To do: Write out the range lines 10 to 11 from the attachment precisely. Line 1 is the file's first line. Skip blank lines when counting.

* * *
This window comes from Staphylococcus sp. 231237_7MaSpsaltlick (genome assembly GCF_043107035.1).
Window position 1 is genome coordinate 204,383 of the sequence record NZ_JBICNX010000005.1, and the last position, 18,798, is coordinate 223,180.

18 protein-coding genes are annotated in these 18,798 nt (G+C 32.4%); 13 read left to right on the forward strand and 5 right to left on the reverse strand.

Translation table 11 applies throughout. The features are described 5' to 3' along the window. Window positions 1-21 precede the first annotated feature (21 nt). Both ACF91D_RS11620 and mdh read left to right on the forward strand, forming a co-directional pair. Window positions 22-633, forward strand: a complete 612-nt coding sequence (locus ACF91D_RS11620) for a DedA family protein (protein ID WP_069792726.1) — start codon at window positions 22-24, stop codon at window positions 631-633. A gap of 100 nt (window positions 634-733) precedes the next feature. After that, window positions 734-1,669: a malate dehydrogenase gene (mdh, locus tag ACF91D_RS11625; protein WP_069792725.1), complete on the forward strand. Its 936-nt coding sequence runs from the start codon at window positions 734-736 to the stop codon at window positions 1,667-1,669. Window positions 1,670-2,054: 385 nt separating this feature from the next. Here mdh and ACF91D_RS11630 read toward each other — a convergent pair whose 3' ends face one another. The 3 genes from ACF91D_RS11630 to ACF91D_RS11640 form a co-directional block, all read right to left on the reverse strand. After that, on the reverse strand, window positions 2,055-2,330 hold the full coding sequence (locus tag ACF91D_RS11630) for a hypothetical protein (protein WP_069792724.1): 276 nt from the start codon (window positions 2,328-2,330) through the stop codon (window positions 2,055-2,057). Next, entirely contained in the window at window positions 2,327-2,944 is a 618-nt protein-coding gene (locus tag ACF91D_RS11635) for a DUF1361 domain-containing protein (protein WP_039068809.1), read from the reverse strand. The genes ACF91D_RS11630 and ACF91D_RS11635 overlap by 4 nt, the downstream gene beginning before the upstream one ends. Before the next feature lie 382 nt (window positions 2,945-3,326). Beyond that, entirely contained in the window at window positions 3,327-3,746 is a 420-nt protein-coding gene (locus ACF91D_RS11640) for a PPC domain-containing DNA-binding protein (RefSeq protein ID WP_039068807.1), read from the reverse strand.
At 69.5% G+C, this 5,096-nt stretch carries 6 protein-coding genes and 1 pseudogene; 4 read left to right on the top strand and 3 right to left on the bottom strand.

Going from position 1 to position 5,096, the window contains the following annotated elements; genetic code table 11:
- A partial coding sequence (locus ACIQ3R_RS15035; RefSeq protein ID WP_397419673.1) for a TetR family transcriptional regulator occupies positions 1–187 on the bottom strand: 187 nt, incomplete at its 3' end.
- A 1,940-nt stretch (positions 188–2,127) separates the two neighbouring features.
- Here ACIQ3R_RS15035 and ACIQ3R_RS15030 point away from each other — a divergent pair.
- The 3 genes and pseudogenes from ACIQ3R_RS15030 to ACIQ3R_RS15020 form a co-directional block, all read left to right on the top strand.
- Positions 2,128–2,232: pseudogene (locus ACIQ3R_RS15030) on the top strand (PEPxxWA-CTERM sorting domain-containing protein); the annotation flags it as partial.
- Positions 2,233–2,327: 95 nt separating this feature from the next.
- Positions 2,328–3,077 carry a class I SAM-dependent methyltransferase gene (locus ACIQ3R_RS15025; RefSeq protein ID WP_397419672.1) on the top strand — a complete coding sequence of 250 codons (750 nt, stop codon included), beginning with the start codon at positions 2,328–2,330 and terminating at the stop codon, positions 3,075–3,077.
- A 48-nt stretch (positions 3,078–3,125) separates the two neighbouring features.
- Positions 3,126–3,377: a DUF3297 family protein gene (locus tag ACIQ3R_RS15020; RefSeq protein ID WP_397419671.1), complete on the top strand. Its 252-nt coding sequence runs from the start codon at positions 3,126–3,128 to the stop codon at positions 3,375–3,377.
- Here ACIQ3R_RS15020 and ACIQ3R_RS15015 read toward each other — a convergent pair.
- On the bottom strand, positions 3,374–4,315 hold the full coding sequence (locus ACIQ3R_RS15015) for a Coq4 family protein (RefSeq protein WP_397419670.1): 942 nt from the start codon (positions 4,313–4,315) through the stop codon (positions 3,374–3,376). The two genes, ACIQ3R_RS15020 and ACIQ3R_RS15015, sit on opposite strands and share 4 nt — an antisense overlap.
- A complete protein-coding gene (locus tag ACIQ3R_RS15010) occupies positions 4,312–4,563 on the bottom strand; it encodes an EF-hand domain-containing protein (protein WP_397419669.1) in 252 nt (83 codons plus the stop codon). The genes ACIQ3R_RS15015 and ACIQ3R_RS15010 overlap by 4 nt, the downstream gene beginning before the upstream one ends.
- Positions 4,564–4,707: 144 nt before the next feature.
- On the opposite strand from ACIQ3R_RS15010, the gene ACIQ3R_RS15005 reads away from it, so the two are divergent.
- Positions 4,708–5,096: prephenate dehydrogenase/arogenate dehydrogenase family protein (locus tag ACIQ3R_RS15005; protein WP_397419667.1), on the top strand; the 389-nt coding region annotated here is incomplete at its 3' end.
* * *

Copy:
- The 3 genes and pseudogenes from ACIQ3R_RS15030 to ACIQ3R_RS15020 form a co-directional block, all read left to right on the top strand.
- Positions 2,128–2,232: pseudogene (locus ACIQ3R_RS15030) on the top strand (PEPxxWA-CTERM sorting domain-containing protein); the annotation flags it as partial.